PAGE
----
Home For accounting professionals General accounting discussion
Current updates regarding coronavirus (Covid-19) and the precautions AAT are taking will be continually updated on the below page.

Please check this link for the latest updates:
We hope you are all safe and well and if you need us we will be here. 💚

Calculating the interest part of a loan?

KanatkinsKanatkins New MemberRegistered Posts: 11

Have been stuggling with calculating what part of a business loan to but to interest as expenses - can anyone help.

Is the a formula to use?



  • T.C.T.C. Experienced Mentor Registered, Tutor Posts: 1,448
    Ideally you need the original loan document, which will give all the details you need, including the interest rate and the amount of interest.
  • WrenchieWrenchie Feels At Home Registered Posts: 33
    It depends on what sort of loan it is.

    Some banks provide monthly/yearly statements with the interest shown as payments. These are quite straightforward.

    Others just have the original loan document with the interest rate, monthly payments etc. These are a bit more difficult. The interest is applied to the outstanding loan. I usually set up a spreadsheet showing the outstanding loan each month, the amount of the repayment, the amount of interest applied and the loan outstanding at the end of the month.

    It is a bit fiddly so I'm hoping someone will reply with an easier answer for us both!
  • burgburg Experienced Mentor GloucesterModerator, FMAAT, AAT Licensed Accountant Posts: 1,441
    Depends on the type of loan. If it is a variable rate loan then there should be a statement. If it is a fixed rate loan then I do the following:-

    Using the loan agreement take the total amount of interest payable. (this can be calculated by taking the payment amount x the number of payments less the original loan amount)
    Assume the interest accrues evenly.
    Then if three payments are made in the year and there are a total of 60 payments to be made the interest for that year will be 3/60 of the interest.

    I then use a control account to calculate the amount outstanding at the year end and reconcile this to the outstanding payments and remaining interest to be accrued which should come back to nil.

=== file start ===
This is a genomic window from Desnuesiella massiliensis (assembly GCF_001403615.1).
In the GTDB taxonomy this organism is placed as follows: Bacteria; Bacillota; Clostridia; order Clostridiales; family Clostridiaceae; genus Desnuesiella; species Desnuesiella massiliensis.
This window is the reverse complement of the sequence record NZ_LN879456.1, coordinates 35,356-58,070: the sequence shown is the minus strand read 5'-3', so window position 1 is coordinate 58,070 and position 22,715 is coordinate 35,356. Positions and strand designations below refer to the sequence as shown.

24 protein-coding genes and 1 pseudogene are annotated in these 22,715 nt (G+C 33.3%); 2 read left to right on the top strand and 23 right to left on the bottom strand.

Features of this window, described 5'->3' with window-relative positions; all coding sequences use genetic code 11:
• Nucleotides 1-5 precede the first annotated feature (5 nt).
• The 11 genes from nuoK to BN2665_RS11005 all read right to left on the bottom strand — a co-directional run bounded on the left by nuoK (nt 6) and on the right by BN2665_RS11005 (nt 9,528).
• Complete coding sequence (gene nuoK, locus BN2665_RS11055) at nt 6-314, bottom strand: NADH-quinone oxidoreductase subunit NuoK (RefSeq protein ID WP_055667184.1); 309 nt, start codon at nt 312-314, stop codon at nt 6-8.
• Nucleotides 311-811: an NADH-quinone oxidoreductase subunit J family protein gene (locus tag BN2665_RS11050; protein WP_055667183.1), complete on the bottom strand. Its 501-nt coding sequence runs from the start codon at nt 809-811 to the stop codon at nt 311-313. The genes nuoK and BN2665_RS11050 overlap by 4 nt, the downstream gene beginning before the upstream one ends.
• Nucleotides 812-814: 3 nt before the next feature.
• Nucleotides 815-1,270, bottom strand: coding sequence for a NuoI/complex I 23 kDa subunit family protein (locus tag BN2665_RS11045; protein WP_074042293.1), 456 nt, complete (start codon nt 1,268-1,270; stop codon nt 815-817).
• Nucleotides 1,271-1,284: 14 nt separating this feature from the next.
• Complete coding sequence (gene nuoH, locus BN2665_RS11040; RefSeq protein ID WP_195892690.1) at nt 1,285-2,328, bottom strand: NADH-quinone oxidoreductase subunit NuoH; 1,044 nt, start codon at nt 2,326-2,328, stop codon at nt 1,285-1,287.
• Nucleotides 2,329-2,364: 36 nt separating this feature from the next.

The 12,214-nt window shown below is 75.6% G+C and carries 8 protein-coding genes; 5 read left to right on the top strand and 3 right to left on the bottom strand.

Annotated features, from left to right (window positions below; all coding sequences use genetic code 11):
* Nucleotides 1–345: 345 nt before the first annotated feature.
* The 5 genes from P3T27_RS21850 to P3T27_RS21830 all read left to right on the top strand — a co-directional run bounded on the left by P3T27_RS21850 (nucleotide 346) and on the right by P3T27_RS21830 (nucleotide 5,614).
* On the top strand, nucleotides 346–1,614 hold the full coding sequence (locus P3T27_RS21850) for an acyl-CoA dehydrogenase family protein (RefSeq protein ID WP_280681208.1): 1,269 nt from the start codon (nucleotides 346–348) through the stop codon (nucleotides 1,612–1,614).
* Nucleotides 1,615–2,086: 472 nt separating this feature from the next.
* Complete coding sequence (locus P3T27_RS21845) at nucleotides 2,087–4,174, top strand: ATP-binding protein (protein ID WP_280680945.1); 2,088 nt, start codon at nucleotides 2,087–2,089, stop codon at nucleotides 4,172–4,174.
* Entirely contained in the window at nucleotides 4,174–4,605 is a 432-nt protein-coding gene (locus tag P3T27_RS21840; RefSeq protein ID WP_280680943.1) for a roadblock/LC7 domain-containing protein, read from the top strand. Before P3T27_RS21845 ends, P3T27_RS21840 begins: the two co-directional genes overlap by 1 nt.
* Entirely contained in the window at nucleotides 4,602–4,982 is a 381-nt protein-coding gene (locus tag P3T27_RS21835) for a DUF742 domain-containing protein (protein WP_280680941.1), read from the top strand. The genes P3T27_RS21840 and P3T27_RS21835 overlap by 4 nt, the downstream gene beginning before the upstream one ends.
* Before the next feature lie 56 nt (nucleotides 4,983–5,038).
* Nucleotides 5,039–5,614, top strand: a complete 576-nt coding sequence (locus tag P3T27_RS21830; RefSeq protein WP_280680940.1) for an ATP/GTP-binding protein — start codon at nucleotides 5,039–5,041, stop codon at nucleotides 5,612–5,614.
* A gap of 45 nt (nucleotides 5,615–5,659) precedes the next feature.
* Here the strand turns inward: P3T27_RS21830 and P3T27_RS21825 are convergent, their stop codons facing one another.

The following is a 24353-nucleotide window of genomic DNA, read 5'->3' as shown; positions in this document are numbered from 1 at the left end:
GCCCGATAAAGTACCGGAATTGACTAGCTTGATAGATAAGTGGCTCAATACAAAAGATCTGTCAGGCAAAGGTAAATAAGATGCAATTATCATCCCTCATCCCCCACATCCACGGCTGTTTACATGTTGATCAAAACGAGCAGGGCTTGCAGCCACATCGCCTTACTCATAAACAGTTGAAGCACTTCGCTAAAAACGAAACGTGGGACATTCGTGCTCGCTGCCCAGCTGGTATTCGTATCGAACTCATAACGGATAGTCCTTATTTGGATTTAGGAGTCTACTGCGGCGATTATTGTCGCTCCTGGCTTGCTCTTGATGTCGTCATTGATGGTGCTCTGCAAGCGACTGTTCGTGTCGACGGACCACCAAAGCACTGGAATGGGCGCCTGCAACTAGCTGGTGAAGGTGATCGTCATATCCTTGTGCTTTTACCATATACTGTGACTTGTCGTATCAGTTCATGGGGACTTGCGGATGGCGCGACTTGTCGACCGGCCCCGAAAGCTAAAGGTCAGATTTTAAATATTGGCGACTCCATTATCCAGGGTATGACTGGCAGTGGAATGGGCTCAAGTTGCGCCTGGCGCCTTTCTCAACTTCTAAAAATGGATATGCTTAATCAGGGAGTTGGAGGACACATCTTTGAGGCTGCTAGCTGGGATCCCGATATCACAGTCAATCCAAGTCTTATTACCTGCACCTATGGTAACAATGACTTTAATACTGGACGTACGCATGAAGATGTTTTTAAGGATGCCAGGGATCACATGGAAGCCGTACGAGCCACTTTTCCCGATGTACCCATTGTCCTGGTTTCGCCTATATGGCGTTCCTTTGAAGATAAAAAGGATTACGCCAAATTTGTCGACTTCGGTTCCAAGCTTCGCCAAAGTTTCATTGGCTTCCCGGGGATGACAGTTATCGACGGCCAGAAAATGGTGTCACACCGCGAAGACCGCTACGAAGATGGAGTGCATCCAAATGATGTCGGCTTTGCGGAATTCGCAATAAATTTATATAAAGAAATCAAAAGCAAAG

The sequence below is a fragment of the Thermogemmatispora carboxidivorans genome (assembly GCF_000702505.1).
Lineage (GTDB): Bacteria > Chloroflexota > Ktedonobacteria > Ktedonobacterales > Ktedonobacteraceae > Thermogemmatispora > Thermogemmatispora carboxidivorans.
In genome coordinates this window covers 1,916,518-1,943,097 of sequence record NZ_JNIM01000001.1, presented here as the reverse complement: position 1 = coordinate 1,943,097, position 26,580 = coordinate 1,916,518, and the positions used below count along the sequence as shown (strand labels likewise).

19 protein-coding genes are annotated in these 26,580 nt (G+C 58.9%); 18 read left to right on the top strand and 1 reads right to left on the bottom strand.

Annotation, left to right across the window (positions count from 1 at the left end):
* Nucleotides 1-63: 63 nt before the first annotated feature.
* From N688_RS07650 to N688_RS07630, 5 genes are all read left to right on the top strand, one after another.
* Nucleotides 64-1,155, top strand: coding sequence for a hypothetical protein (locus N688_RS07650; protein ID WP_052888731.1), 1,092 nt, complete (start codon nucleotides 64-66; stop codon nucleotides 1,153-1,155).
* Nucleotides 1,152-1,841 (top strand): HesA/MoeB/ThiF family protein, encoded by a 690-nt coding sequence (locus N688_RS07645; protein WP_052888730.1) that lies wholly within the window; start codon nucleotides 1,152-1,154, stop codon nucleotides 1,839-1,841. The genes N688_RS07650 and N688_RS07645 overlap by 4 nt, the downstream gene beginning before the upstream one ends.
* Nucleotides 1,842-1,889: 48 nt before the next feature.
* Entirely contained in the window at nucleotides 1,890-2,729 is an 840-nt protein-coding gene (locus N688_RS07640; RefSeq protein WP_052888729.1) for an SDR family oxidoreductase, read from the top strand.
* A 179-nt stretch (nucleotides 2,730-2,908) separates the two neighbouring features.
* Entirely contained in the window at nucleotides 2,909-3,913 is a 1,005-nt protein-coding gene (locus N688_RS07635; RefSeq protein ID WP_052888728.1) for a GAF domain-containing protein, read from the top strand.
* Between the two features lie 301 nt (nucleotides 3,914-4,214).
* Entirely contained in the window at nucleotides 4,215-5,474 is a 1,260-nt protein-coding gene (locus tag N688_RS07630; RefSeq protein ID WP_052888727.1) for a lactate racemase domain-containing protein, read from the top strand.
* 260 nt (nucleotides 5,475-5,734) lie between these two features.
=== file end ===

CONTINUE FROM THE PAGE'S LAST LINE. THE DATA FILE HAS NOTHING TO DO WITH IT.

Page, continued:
• KanatkinsKanatkins New Member Registered Posts: 11
    Thankyou -doesn't seem to be an easier option then!

    Is it common practice to assume the interest accrues evenly, I would presume the interest reduced year on year?

    Best Regards
  • Gem7321Gem7321 Experienced Mentor DevonMAAT, AAT Licensed Accountant Posts: 1,438
    Kanatkins wrote: »
    Is it common practice to assume the interest accrues evenly, I would presume the interest reduced year on year?

    I agree with Ian, that's what I've always done if I have nothing else to go by. Same for HP.
  • deanshepherddeanshepherd Font Of All Knowledge Registered Posts: 1,809
    Google 'sum of the digits'.

    That is the most common method of weighting the interest over the period of the loan.
  • Jon1Jon1 New Member Registered Posts: 11
    Is sum of digits not a GAAP/FRS requirement?

    Anyway, sum of digits calc reflects the true nature of the loan i.e more interest is paid at the start of the loan, because more capital is outstanding.
  • deanshepherddeanshepherd Font Of All Knowledge Registered Posts: 1,809
    Sum of the digits is one of a number of acceptable methods and, yes, the interest is weighted towards the beginning.
  • KanatkinsKanatkins New Member Registered Posts: 11
    checked it out on HMRC

    sum of digits much easier than spreadsheet I was using -Wrenchie you should have a look at this, might save you some time too!
Sign In or Register to comment.